In 1927, spurred by George S. Parker's infatuation with things Chinese, a new color was added to the Duofold line. "Mandarin Yellow" was supposed to emulate the yellow glaze of imperial ceramics, and was also advertised as "Chinese Yellow" an appellation for some reason never used by collectors today. The new color was available in all Duofold models, yet it proved unpopular, and would likely have been dropped quickly had it not been the pet idea of the company's founder. As it was, Mandarin Duofolds remained in production as long as the Duofold continued as Parker's flagship line.
The yellow Duofold Senior has long enjoyed iconic status among pen collectors, though all of the Mandarin Duofolds are desirable. Uncommon to begin with, their scarcity has been greatly enhanced by their inherent fragility, for the yellow celluloid proved to be far more brittle and prone to staining than other colors. Most surviving pens have cracks in the cap lip, the most vulnerable area. This is primarily a function of age, though it seems the material was vulnerable to staining even when new. It was for that reason that the forepart of the barrel that carried the threads, originally yellow, was soon changed to black celluloid, permanently grafted onto the yellow barrel.
In evaluating a Mandarin Duofold, a close inspection of the cap lip area is essential. This should never be done by running a fingernail along the lip, as the material is very brittle and the slightest pressure is likely to cause cracks where none were before. Cracks can readily be seen with a good magnifier, especially with the aid of backlighting. It should also be noted that the Mandarin material often develops internal stress lines akin to the craquelure of some ceramic glazes; these lines are not generally described as cracks, since they are usually shallow and relatively unobtrusive, but they do represent areas of weakness. It is a rare Mandarin Duofold indeed that is without any such stress marks of this kind whatsoever.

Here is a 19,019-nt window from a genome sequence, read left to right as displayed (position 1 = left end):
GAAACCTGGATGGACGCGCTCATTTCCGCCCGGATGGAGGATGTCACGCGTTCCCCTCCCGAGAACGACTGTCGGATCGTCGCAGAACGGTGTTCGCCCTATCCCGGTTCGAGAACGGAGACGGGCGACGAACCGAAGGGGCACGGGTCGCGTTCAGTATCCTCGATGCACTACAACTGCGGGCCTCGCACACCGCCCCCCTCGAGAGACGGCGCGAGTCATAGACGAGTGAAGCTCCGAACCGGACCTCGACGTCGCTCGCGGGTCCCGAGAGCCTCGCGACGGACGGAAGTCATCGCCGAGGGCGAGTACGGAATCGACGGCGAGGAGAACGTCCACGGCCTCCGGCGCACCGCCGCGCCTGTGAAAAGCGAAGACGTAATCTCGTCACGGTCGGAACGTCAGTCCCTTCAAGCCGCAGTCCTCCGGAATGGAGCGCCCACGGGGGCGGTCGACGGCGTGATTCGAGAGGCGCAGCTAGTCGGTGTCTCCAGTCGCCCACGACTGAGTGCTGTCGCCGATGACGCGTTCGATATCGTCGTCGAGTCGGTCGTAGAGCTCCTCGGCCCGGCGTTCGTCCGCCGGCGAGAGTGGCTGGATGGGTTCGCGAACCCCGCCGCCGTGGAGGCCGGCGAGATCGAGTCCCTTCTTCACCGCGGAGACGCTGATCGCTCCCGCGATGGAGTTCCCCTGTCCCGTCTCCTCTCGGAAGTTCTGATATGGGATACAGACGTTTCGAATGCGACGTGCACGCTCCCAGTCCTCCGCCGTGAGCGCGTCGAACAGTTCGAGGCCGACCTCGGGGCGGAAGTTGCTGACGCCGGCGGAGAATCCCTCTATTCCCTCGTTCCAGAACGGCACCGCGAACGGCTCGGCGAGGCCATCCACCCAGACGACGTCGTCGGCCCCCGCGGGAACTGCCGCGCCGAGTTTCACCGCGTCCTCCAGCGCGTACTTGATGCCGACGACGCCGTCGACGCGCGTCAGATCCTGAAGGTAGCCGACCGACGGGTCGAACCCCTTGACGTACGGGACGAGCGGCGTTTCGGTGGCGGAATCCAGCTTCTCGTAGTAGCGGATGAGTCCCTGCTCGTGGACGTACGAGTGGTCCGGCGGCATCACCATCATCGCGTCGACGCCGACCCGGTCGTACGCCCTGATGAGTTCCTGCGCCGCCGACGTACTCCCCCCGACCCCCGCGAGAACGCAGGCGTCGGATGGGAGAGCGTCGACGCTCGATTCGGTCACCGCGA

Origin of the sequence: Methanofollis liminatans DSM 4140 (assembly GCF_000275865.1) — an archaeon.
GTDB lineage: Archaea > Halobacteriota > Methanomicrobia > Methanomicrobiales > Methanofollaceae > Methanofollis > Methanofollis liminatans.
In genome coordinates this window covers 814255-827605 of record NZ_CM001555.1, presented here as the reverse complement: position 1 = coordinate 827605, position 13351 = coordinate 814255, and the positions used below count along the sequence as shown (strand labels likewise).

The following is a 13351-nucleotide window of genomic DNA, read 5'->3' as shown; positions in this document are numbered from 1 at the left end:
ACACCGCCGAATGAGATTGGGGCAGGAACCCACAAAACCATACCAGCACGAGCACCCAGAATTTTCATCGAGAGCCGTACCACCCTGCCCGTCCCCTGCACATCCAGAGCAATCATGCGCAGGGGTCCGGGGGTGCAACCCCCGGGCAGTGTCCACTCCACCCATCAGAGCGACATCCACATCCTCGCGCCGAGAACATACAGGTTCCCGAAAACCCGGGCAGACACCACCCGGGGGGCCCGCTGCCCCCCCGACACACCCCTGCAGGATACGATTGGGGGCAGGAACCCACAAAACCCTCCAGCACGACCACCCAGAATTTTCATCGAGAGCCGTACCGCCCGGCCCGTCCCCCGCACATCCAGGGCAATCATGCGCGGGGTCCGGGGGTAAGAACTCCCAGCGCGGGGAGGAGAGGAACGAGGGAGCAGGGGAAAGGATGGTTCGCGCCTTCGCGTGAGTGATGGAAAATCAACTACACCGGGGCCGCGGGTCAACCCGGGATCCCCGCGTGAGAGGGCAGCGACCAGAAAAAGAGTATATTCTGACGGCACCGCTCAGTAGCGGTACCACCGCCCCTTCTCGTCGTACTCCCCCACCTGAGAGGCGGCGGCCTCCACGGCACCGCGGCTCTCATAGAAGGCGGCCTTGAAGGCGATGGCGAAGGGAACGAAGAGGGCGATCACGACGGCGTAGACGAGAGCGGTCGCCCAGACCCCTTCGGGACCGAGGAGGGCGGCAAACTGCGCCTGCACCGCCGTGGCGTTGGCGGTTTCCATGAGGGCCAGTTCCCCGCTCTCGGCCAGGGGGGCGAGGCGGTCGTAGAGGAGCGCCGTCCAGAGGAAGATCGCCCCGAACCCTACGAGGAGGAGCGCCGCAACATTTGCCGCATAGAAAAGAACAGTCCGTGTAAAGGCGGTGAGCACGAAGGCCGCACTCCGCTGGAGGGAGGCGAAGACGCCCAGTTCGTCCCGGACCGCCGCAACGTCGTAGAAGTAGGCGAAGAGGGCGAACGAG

A relatively common repair for Mandarin Duofolds is cap lip replacement. The seam where the new cap lip is grafted on is hidden under the bottommost cap band, making the repair visible only from the inside of the cap and often not easy to spot even there. Most Mandarin lip replacements are done using old celluloid taken from off-brand Parker imitations. Paradoxically, these contemporary copycats used a yellow celluloid much tougher than Parker's own. Note that some Mandarin Seniors and Juniors are found with extra-wide cap bands that cover the cap lip completely. These bands invariably prove to be recent additions covering lip damage; they are based upon similar bands offered as an option on hard rubber Duofolds, bands which appear to have been discontinued upon Parkers adoption of celluloid. Similarly wide factory bands were, however, commonly applied to pre-streamline celluloid Lady Duofold Deluxe pens in all colors, Mandarin Yellow included.
The fragility of original Mandarin Duofolds mandates that they be considered collector's items and not pens for everyday use. Posting the cap, no matter how gently, poses a serious risk of damage and drastic devaluation. That said, it should be noted that the smaller pens are less vulnerable to careless handling, and the Lady Duofold Deluxes with covered cap lips mentioned above are quite resistant to damage from normal use. Larger pens with cap lips replaced with non-Parker celluloid are also able to withstand normal handling far better than a pen that is entirely original.